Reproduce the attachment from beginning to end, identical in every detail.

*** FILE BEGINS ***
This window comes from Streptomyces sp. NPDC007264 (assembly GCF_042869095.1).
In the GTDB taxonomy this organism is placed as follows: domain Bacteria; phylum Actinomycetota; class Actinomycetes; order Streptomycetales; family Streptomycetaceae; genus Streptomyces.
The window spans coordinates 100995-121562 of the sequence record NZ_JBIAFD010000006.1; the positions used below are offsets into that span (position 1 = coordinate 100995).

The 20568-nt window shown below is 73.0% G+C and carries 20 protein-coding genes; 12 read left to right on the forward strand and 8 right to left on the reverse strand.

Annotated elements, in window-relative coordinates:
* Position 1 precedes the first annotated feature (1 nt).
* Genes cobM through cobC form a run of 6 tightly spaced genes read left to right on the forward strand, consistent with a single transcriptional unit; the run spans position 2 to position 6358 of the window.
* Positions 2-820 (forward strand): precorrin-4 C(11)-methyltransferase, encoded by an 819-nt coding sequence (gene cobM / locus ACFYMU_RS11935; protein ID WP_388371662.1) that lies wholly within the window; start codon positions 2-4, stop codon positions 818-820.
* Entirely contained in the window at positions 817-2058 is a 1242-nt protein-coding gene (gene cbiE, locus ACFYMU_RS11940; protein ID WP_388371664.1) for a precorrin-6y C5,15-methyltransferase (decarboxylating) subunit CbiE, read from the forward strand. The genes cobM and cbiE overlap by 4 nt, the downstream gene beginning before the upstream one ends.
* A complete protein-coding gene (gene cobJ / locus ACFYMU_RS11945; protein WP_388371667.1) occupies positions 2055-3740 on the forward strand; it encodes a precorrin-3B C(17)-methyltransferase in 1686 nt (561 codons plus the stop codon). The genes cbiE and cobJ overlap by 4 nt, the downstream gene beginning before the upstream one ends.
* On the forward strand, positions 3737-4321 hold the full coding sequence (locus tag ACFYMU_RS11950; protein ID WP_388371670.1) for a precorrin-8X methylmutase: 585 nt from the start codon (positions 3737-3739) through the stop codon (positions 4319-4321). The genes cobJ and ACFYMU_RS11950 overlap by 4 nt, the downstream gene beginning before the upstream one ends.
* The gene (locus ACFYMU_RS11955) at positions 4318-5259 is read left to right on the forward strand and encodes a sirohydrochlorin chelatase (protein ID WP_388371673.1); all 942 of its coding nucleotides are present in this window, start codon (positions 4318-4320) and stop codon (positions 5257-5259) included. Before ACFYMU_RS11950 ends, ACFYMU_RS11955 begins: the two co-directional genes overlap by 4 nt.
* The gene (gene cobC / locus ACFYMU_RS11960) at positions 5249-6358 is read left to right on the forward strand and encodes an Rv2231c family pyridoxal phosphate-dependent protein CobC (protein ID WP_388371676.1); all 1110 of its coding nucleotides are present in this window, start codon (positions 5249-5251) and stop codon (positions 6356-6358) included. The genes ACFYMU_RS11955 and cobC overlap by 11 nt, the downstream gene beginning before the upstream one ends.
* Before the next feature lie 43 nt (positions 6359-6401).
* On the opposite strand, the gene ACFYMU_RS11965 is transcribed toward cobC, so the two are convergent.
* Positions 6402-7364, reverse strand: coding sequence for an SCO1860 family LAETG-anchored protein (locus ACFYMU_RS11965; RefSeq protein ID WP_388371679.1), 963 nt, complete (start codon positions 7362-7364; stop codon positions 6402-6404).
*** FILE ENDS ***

This window comes from Streptomyces sp. NPDC007264 (assembly GCF_042869095.1).
In the GTDB taxonomy this organism is placed as follows: domain Bacteria; phylum Actinomycetota; class Actinomycetes; order Streptomycetales; family Streptomycetaceae; genus Streptomyces.
The window spans coordinates 100995-121562 of the sequence record NZ_JBIAFD010000006.1; the positions used below are offsets into that span (position 1 = coordinate 100995).

The 20568-nt window shown below is 73.0% G+C and carries 20 protein-coding genes; 12 read left to right on the forward strand and 8 right to left on the reverse strand.

Annotated elements, in window-relative coordinates:
* Position 1 precedes the first annotated feature (1 nt).
* Genes cobM through cobC form a run of 6 tightly spaced genes read left to right on the forward strand, consistent with a single transcriptional unit; the run spans position 2 to position 6358 of the window.
* Positions 2-820 (forward strand): precorrin-4 C(11)-methyltransferase, encoded by an 819-nt coding sequence (gene cobM / locus ACFYMU_RS11935; protein ID WP_388371662.1) that lies wholly within the window; start codon positions 2-4, stop codon positions 818-820.
* Entirely contained in the window at positions 817-2058 is a 1242-nt protein-coding gene (gene cbiE, locus ACFYMU_RS11940; protein ID WP_388371664.1) for a precorrin-6y C5,15-methyltransferase (decarboxylating) subunit CbiE, read from the forward strand. The genes cobM and cbiE overlap by 4 nt, the downstream gene beginning before the upstream one ends.
* A complete protein-coding gene (gene cobJ / locus ACFYMU_RS11945; protein WP_388371667.1) occupies positions 2055-3740 on the forward strand; it encodes a precorrin-3B C(17)-methyltransferase in 1686 nt (561 codons plus the stop codon). The genes cbiE and cobJ overlap by 4 nt, the downstream gene beginning before the upstream one ends.
* On the forward strand, positions 3737-4321 hold the full coding sequence (locus tag ACFYMU_RS11950; protein ID WP_388371670.1) for a precorrin-8X methylmutase: 585 nt from the start codon (positions 3737-3739) through the stop codon (positions 4319-4321). The genes cobJ and ACFYMU_RS11950 overlap by 4 nt, the downstream gene beginning before the upstream one ends.
* The gene (locus ACFYMU_RS11955) at positions 4318-5259 is read left to right on the forward strand and encodes a sirohydrochlorin chelatase (protein ID WP_388371673.1); all 942 of its coding nucleotides are present in this window, start codon (positions 4318-4320) and stop codon (positions 5257-5259) included. Before ACFYMU_RS11950 ends, ACFYMU_RS11955 begins: the two co-directional genes overlap by 4 nt.
* The gene (gene cobC / locus ACFYMU_RS11960) at positions 5249-6358 is read left to right on the forward strand and encodes an Rv2231c family pyridoxal phosphate-dependent protein CobC (protein ID WP_388371676.1); all 1110 of its coding nucleotides are present in this window, start codon (positions 5249-5251) and stop codon (positions 6356-6358) included. The genes ACFYMU_RS11955 and cobC overlap by 11 nt, the downstream gene beginning before the upstream one ends.
* Before the next feature lie 43 nt (positions 6359-6401).
* On the opposite strand, the gene ACFYMU_RS11965 is transcribed toward cobC, so the two are convergent.
* Positions 6402-7364, reverse strand: coding sequence for an SCO1860 family LAETG-anchored protein (locus ACFYMU_RS11965; RefSeq protein ID WP_388371679.1), 963 nt, complete (start codon positions 7362-7364; stop codon positions 6402-6404).